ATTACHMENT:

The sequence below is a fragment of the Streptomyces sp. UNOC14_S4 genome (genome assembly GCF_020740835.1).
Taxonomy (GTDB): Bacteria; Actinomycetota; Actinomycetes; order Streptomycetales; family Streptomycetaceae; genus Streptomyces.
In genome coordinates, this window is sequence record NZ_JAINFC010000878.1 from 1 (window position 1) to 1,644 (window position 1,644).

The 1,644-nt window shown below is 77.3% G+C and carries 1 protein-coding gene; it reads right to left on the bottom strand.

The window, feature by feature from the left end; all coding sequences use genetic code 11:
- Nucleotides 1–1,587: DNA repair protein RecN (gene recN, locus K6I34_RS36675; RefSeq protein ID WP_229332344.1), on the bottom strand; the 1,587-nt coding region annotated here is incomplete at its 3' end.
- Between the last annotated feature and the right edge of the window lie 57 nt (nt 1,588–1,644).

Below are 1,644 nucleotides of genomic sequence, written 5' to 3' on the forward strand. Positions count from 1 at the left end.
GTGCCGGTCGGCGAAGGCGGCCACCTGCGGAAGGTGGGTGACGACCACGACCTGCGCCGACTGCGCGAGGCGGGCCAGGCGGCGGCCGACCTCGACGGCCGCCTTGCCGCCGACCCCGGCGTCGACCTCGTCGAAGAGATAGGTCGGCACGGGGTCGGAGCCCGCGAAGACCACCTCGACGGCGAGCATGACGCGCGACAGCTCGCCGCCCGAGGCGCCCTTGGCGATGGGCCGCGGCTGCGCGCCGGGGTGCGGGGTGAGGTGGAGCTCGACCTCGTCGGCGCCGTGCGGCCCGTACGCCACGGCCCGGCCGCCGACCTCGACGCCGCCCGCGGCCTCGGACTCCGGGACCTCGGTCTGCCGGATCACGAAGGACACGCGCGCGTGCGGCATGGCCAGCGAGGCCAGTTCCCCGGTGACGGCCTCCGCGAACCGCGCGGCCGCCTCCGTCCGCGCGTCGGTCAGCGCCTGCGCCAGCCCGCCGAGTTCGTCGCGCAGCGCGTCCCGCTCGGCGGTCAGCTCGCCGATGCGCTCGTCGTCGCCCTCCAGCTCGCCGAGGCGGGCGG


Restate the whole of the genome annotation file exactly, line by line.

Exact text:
The sequence below is a fragment of the Streptomyces sp. UNOC14_S4 genome (genome assembly GCF_020740835.1).
Taxonomy (GTDB): Bacteria; Actinomycetota; Actinomycetes; order Streptomycetales; family Streptomycetaceae; genus Streptomyces.
In genome coordinates, this window is sequence record NZ_JAINFC010000878.1 from 1 (window position 1) to 1,644 (window position 1,644).

The 1,644-nt window shown below is 77.3% G+C and carries 1 protein-coding gene; it reads right to left on the bottom strand.

The window, feature by feature from the left end; all coding sequences use genetic code 11:
- Nucleotides 1–1,587: DNA repair protein RecN (gene recN, locus K6I34_RS36675; RefSeq protein ID WP_229332344.1), on the bottom strand; the 1,587-nt coding region annotated here is incomplete at its 3' end.
- Between the last annotated feature and the right edge of the window lie 57 nt (nt 1,588–1,644).

Below are 1,644 nucleotides of genomic sequence, written 5' to 3' on the forward strand. Positions count from 1 at the left end.
GTGCCGGTCGGCGAAGGCGGCCACCTGCGGAAGGTGGGTGACGACCACGACCTGCGCCGACTGCGCGAGGCGGGCCAGGCGGCGGCCGACCTCGACGGCCGCCTTGCCGCCGACCCCGGCGTCGACCTCGTCGAAGAGATAGGTCGGCACGGGGTCGGAGCCCGCGAAGACCACCTCGACGGCGAGCATGACGCGCGACAGCTCGCCGCCCGAGGCGCCCTTGGCGATGGGCCGCGGCTGCGCGCCGGGGTGCGGGGTGAGGTGGAGCTCGACCTCGTCGGCGCCGTGCGGCCCGTACGCCACGGCCCGGCCGCCGACCTCGACGCCGCCCGCGGCCTCGGACTCCGGGACCTCGGTCTGCCGGATCACGAAGGACACGCGCGCGTGCGGCATGGCCAGCGAGGCCAGTTCCCCGGTGACGGCCTCCGCGAACCGCGCGGCCGCCTCCGTCCGCGCGTCGGTCAGCGCCTGCGCCAGCCCGCCGAGTTCGTCGCGCAGCGCGTCCCGCTCGGCGGTCAGCTCGCCGATGCGCTCGTCGTCGCCCTCCAGCTCGCCGAGGCGGGCGG